• Hey Akila! :)

      Like you and Daniel, Tim and I were hesitant to go to S-21 when we were in Cambodia too. If the distinction helps, we didn’t see it as a tourist attraction, but rather as a museum. I know the two – museum and tourist attraction – are often one in the same. But S-21 is very respectful and tasteful in its presentation, and its focus is on raising awareness and education…so for us it felt like a museum (if that makes any sense).

      We’d been in Phnom Penh for about 9 days before we knew we couldn’t avoid visiting S-21 any longer. We were really not looking forward to going. But for us, it felt like visiting S-21 and understanding more about what happened was an appropriate way to honor the past and the country we were traveling in. And as it turned out, it was one of the most powerful experiences we’ve had during our travels.

      (We saw S-21 first and then opted against visiting the killing fields. We were just too emotionally overwhelmed by our time at S-21.)

      If it helps with your decision, I wrote a bit more about our time at S-21 in this entry.

      I hope you enjoy your time in Cambodia! It remains our most favorite country in the world. :)

    • Daniel says:

      Thanks, Jessica. Just read your post. I liked, especially, your mention of teaching English to several classes of Cambodian students in the small town of Kratie. An amazing juxtaposition that is very forward looking. Great post.

  2. Gourmantic says:

    As a photograph it’s quite effective. I feel moved just looking at it but I don’t think I’d want to see it in person.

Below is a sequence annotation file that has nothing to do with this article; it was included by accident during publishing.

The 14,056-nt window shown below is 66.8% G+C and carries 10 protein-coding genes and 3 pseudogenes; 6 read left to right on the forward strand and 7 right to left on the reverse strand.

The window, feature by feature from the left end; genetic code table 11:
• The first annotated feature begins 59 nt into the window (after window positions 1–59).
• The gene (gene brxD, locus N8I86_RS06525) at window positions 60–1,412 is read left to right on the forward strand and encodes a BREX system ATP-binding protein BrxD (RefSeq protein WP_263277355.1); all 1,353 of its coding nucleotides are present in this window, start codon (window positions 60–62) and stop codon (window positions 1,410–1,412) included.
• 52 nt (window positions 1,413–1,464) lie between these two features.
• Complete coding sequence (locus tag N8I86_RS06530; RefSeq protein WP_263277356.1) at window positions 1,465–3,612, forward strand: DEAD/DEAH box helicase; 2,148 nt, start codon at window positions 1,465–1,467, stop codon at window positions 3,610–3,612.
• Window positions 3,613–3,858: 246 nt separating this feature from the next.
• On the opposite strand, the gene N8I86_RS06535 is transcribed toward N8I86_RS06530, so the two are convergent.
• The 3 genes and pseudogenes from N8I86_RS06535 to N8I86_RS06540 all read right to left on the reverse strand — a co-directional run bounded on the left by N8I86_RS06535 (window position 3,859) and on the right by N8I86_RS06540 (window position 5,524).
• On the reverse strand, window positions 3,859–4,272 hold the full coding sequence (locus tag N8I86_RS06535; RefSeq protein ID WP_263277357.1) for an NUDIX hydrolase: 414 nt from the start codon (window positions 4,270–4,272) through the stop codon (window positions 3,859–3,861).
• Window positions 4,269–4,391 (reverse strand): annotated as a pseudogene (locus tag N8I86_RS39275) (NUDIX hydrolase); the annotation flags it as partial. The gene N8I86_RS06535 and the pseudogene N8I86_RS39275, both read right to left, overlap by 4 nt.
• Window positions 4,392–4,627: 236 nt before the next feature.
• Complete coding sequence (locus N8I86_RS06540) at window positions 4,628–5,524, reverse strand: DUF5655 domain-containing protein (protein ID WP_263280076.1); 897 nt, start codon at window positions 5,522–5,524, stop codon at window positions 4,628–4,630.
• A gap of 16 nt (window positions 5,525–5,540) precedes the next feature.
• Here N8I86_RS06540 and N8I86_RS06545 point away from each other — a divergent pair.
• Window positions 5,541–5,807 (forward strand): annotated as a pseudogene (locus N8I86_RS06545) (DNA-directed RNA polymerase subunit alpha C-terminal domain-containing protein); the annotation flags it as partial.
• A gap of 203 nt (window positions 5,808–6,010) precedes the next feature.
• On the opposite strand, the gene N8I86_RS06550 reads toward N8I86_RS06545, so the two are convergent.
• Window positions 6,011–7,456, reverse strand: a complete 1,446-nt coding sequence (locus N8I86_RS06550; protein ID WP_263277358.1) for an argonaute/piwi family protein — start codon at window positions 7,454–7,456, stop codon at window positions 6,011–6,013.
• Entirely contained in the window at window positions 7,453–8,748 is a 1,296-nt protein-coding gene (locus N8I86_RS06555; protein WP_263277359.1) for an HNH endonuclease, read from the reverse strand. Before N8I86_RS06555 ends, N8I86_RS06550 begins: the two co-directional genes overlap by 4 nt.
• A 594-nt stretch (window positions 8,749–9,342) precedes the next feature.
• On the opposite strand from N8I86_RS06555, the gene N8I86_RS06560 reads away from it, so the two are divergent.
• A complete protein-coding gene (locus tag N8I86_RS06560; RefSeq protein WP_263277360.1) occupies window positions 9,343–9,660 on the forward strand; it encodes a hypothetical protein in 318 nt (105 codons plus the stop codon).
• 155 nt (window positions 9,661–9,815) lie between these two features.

• Daniel says:

      Seeing it in person causes a complex emotional reaction. The location itself threatens to both simplify the complex weave of this part of Cambodian history and to complicate visitors’ reactions to the enormity of the horror. But it’s empty rooms and dusty corridors function as a memorial to loss. The exhibition itself complements the layout of the school’s corridors and classrooms, whch are hung with a gallery of the missing that commemorates those that were put to death. It’s a sobering place.

  3. Abigail says:

    There seems to be a ‘package’ of S-21 and Killing Fields touted by the tuk-tuk drivers, but I really did find that the hours spent here were more than enough.

    It is emotionally draining and difficult to deal with but also an important learning experience for anyone spending time in Cambodia.

    After the visit, I found an increased sense of respect and awe for the Khmers I met every day. It’s difficult to look at the old lady in the market or asking for money and not think about what she’s been through in her life. It also brings a new understanding and apprecation for the sense of fun and readiness to laugh that Khmers seem to share. There’s a steely determination underneath that today is to be enjoyed and the future will be better.

    S-21 isn’t a fun day out, but it will deepen your experience of this wonderful country.